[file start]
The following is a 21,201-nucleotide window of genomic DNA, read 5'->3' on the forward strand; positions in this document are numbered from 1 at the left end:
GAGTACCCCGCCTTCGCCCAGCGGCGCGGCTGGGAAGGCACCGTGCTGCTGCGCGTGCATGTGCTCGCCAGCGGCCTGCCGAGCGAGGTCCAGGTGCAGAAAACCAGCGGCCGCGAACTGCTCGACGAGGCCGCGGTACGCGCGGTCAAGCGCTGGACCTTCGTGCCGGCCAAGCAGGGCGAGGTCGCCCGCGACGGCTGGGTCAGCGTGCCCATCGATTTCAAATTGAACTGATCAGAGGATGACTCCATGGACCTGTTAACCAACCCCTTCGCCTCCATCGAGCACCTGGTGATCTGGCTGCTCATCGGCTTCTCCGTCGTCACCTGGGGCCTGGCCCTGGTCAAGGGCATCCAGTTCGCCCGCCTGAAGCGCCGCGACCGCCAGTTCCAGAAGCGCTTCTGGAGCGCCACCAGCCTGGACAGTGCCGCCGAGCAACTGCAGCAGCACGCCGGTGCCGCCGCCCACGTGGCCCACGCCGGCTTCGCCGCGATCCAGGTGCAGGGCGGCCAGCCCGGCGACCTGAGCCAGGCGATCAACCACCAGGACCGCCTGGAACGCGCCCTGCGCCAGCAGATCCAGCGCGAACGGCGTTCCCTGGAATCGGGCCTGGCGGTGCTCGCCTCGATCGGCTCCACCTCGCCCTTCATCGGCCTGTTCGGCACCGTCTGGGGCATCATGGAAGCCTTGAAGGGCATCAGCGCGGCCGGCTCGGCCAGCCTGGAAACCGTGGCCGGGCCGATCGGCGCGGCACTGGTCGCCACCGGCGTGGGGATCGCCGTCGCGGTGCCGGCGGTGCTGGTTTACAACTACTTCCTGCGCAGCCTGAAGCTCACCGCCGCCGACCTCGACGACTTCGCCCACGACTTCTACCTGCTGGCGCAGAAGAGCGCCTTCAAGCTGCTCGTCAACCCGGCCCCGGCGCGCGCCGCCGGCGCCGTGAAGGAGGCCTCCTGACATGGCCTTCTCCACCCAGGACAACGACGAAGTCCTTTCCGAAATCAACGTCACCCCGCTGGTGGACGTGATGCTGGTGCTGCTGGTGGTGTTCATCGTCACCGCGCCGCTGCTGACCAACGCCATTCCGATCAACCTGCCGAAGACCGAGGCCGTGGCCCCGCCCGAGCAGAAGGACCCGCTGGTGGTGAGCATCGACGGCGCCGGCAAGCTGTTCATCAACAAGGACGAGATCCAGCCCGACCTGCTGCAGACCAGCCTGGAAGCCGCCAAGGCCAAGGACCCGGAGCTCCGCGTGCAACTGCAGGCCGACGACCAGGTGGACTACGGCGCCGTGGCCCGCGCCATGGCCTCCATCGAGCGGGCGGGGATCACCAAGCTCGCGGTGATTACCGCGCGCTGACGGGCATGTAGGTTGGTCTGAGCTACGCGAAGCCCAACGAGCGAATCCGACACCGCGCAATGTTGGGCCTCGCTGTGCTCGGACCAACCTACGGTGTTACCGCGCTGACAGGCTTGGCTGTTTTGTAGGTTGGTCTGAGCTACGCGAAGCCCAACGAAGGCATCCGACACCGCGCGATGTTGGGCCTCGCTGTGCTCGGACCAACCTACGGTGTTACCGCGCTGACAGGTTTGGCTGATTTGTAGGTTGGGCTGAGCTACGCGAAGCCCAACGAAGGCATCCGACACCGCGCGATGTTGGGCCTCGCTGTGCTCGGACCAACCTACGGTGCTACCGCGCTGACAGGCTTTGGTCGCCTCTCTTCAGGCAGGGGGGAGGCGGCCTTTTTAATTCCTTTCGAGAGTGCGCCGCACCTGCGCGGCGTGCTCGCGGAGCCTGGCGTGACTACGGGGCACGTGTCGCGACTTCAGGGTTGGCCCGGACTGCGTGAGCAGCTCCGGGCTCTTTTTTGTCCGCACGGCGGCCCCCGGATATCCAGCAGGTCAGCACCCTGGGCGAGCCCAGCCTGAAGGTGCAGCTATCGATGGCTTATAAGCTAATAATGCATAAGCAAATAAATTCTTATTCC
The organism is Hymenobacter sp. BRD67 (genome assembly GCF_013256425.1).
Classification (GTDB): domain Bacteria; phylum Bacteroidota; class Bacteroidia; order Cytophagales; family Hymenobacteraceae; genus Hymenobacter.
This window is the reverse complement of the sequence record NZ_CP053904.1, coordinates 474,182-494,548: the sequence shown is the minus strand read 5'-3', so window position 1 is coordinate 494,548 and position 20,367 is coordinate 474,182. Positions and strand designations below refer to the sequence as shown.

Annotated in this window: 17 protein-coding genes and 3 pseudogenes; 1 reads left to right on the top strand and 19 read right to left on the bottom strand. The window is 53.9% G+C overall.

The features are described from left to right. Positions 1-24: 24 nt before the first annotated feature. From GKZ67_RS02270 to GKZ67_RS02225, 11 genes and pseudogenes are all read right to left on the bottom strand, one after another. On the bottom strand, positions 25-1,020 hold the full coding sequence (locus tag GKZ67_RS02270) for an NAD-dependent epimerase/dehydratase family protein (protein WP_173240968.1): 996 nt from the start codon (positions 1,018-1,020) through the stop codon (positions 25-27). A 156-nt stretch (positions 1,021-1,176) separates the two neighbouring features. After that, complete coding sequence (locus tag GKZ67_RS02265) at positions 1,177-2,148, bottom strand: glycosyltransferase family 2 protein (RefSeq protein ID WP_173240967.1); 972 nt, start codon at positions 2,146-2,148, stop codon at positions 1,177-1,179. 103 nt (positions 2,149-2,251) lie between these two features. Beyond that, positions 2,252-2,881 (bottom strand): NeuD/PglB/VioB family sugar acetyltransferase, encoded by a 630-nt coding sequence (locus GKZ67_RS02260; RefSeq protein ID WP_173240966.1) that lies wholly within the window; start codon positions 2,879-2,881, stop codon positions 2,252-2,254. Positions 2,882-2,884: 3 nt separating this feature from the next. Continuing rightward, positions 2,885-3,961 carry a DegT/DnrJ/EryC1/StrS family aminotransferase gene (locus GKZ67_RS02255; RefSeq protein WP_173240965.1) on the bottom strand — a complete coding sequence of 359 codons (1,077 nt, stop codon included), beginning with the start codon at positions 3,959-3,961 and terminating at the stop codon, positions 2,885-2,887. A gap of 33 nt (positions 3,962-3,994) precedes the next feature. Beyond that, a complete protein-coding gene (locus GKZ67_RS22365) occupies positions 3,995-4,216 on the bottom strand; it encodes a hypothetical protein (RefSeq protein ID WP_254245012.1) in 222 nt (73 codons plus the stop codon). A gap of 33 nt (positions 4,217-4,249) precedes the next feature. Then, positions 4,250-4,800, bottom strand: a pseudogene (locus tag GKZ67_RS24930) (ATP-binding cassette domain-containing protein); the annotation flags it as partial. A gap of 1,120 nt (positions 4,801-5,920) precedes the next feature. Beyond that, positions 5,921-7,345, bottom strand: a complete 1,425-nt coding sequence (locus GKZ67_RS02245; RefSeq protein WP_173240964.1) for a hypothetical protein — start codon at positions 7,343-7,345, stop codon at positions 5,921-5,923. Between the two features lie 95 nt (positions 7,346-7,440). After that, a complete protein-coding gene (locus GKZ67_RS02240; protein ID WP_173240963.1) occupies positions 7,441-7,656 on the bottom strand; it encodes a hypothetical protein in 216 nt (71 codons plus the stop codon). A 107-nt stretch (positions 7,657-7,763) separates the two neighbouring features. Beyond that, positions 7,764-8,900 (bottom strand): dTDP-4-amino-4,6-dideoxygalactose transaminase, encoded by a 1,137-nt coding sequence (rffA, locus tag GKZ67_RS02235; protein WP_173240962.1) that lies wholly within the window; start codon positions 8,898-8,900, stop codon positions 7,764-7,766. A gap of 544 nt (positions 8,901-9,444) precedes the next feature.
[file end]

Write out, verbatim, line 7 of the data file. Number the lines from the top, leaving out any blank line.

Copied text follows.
The features are described from left to right. Positions 1-24: 24 nt before the first annotated feature. From GKZ67_RS02270 to GKZ67_RS02225, 11 genes and pseudogenes are all read right to left on the bottom strand, one after another. On the bottom strand, positions 25-1,020 hold the full coding sequence (locus tag GKZ67_RS02270) for an NAD-dependent epimerase/dehydratase family protein (protein WP_173240968.1): 996 nt from the start codon (positions 1,018-1,020) through the stop codon (positions 25-27). A 156-nt stretch (positions 1,021-1,176) separates the two neighbouring features. After that, complete coding sequence (locus tag GKZ67_RS02265) at positions 1,177-2,148, bottom strand: glycosyltransferase family 2 protein (RefSeq protein ID WP_173240967.1); 972 nt, start codon at positions 2,146-2,148, stop codon at positions 1,177-1,179. 103 nt (positions 2,149-2,251) lie between these two features. Beyond that, positions 2,252-2,881 (bottom strand): NeuD/PglB/VioB family sugar acetyltransferase, encoded by a 630-nt coding sequence (locus GKZ67_RS02260; RefSeq protein ID WP_173240966.1) that lies wholly within the window; start codon positions 2,879-2,881, stop codon positions 2,252-2,254. Positions 2,882-2,884: 3 nt separating this feature from the next. Continuing rightward, positions 2,885-3,961 carry a DegT/DnrJ/EryC1/StrS family aminotransferase gene (locus GKZ67_RS02255; RefSeq protein WP_173240965.1) on the bottom strand — a complete coding sequence of 359 codons (1,077 nt, stop codon included), beginning with the start codon at positions 3,959-3,961 and terminating at the stop codon, positions 2,885-2,887. A gap of 33 nt (positions 3,962-3,994) precedes the next feature. Beyond that, a complete protein-coding gene (locus GKZ67_RS22365) occupies positions 3,995-4,216 on the bottom strand; it encodes a hypothetical protein (RefSeq protein ID WP_254245012.1) in 222 nt (73 codons plus the stop codon). A gap of 33 nt (positions 4,217-4,249) precedes the next feature. Then, positions 4,250-4,800, bottom strand: a pseudogene (locus tag GKZ67_RS24930) (ATP-binding cassette domain-containing protein); the annotation flags it as partial. A gap of 1,120 nt (positions 4,801-5,920) precedes the next feature. Beyond that, positions 5,921-7,345, bottom strand: a complete 1,425-nt coding sequence (locus GKZ67_RS02245; RefSeq protein WP_173240964.1) for a hypothetical protein — start codon at positions 7,343-7,345, stop codon at positions 5,921-5,923. Between the two features lie 95 nt (positions 7,346-7,440). After that, a complete protein-coding gene (locus GKZ67_RS02240; protein ID WP_173240963.1) occupies positions 7,441-7,656 on the bottom strand; it encodes a hypothetical protein in 216 nt (71 codons plus the stop codon). A 107-nt stretch (positions 7,657-7,763) separates the two neighbouring features. Beyond that, positions 7,764-8,900 (bottom strand): dTDP-4-amino-4,6-dideoxygalactose transaminase, encoded by a 1,137-nt coding sequence (rffA, locus tag GKZ67_RS02235; protein WP_173240962.1) that lies wholly within the window; start codon positions 8,898-8,900, stop codon positions 7,764-7,766. A gap of 544 nt (positions 8,901-9,444) precedes the next feature.